No large family benefits yet for kids through age 23

Children playing. Photo is illustrative.
Children playing. Photo is illustrative. Source: Tanel Valdna/ERR

Under a bill drawn up by the Ministry of Social Affairs, family benefits will be increasing from next year in accordance with the Reform-Isamaa-SDE coalition agreement. Children through age 23, however, will not yet count toward qualifying for large family benefits.

The brunt of the draft new Family Benefits Act is all but lifted directly from the text of the coalition agreement. Starting next year, families will receive €80 per month per first and second child, up from the current €60, while the benefit paid to single parents will see a sharp increase from the current €19 to €80 per month.

Large family benefits, meanwhile, will be going up from €300 to €600 per month for families with three to six children, and from €400 to €800 per month for families with seven or more kids.

Beginning in 2024, large family benefits will be indexed to increase based on the same equation as pensions. The index, which will be applied toward the benefits on May 1, will reflect both the consumer price index (CPI) and social tax receipts.

Minister of Social Protection Signe Riisalo (Reform) hopes that this change will help people at risk of poverty as well as encourage families to have more children.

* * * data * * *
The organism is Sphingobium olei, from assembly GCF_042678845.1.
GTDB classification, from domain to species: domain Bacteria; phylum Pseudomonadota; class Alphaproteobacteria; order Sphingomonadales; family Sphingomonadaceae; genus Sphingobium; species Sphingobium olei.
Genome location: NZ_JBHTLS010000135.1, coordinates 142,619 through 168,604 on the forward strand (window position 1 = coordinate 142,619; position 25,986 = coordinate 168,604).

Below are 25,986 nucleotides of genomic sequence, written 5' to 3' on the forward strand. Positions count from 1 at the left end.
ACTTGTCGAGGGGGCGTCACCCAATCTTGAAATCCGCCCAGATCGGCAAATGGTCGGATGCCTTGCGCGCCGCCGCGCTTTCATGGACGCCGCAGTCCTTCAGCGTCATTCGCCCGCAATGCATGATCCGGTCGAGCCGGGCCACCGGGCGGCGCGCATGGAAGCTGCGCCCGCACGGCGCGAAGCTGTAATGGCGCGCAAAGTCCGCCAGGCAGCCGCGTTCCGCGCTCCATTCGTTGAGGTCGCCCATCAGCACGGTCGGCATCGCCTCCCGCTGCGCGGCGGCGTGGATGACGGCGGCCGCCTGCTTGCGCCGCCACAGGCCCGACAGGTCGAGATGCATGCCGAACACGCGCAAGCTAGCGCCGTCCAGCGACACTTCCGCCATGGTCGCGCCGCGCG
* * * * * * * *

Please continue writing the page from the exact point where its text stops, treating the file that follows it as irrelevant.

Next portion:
While the Reform Party had long since maintained that such a sharp increase to large family benefits wasn't a reasonable approach, Riisalo confirmed that once increased, the size of these benefits won't later be reduced.

"People have to be able to count on the fact that decisions that have been adopted will remain in force across time and space," she said.

Next year, the increase in the size of family benefits will account for €149 million of the state budget; three years later, they'll account for €175 million.

Age limit not to increase for years

This summer, the Reform Party, Isamaa and the Social Democratic Party also agreed that families' exit from large family benefits would transition to happening in stages. Currently, the payment of large family benefits ceases once the oldest of three children turns 16 — or 19, if they remain in school through then.

According to the coalition agreement, however, family benefits will continue to be paid out in full until the oldest child in the family turns 24, after which the size of the benefit will be reduced by one third. The same pattern of reductions will continue until all of a family's children have turned 24.

The new bill includes no such change, however, and according to Riisalo, it isn't supposed to. "The exit in stages from large family benefits is slated to enter into force in the future, not next year," she said. "Which is why this can be done with a separate bill."

The minister explained that it isn't possible to implement the system for exiting the benefit in stages earlier than 2025. "And that's the timeframe and tempo we're working with," she added.

According to Riisalo, the development of the new system will require complex development work that will cost at least €1 million. Many agreements have yet to be concluded besides.